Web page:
A safe harbor has been provided under Section 52 of the Act which states that "transient or incidental storage of a work or performance purely in the technical process of electronic transmission or communication to the public"5 shall not amount to copyright infringement under the Act.

Also, incidental storing of data in order to provide online access shall also not constitute copyright infringement unless the intermediary has reasonable grounds to believe that such storage is a result of copyright infringement.

In Super Cassettes Industries Ltd v. Myspace Inc,6, the court held that the presence of algorithm-generated advertisements is an indication of knowledge of infringement.

Copyright Act makes the immunity granted to the intermediaries, conditional. Section 52(1)( c ) requires the intermediary to freeze access to a material if a complaint has been made alleging it to be a result of copyright infringement. However, this access may be restored after a period of twenty-one days unless a court order has been received making directions to the contrary.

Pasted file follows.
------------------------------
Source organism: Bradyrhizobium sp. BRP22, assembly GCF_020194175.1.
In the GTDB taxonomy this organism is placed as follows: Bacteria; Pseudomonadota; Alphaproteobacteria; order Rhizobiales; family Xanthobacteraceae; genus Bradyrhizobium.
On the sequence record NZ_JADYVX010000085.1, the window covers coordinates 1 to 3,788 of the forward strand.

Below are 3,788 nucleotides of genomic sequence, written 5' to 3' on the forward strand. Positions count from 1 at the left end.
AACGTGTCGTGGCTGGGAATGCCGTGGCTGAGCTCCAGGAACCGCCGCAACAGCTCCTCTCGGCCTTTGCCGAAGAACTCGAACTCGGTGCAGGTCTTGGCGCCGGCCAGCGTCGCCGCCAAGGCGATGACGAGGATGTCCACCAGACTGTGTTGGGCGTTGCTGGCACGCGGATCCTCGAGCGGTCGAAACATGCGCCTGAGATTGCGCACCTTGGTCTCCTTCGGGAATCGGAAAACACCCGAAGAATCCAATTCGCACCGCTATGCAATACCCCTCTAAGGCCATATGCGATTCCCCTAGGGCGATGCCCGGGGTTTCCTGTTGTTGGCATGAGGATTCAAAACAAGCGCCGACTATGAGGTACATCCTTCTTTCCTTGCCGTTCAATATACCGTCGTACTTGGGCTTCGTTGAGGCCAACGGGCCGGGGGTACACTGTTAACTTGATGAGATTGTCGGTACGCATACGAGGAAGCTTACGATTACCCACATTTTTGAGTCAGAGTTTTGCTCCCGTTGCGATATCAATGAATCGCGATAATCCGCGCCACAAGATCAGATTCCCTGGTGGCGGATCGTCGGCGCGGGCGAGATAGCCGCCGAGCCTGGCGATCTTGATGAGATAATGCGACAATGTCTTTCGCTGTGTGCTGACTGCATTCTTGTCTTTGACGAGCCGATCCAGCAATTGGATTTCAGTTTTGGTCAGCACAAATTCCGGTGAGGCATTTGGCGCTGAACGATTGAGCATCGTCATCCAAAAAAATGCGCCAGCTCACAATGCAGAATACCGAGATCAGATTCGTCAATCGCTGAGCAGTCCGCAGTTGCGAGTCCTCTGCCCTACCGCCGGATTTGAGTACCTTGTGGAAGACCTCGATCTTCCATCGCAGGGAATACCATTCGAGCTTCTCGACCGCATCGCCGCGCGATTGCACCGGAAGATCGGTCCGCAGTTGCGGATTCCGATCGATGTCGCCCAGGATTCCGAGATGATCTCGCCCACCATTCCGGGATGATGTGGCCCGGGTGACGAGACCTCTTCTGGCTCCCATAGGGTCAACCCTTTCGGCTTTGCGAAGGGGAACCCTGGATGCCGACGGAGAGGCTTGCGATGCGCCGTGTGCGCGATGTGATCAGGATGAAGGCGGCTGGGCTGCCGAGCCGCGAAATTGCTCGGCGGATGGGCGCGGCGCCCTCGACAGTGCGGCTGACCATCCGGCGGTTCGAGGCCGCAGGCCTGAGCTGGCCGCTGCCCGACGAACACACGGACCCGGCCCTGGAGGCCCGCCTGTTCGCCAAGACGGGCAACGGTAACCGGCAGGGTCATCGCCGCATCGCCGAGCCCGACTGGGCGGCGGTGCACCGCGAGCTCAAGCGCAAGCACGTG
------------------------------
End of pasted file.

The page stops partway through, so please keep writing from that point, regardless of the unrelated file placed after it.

Thereby, it is pertinent to mention that the legal framework which governs functioning of intermediaries in India has to be in compliance with the provisions of the Constitution of India, 1950. The rules, regulations and the restrictions should clearly respect the freedom of speech enshrined under Article 19 of the Constitution of India.


In today's time, the internet commerce heavily relies upon online intermediaries. Thus, it has become imperative that a strict watch is kept on the inflow and outflow of information through these intermediaries. Online intermediaries allow the consumers to act both as seller and the buyer. This has enabled the consumers to have an alternate source of income.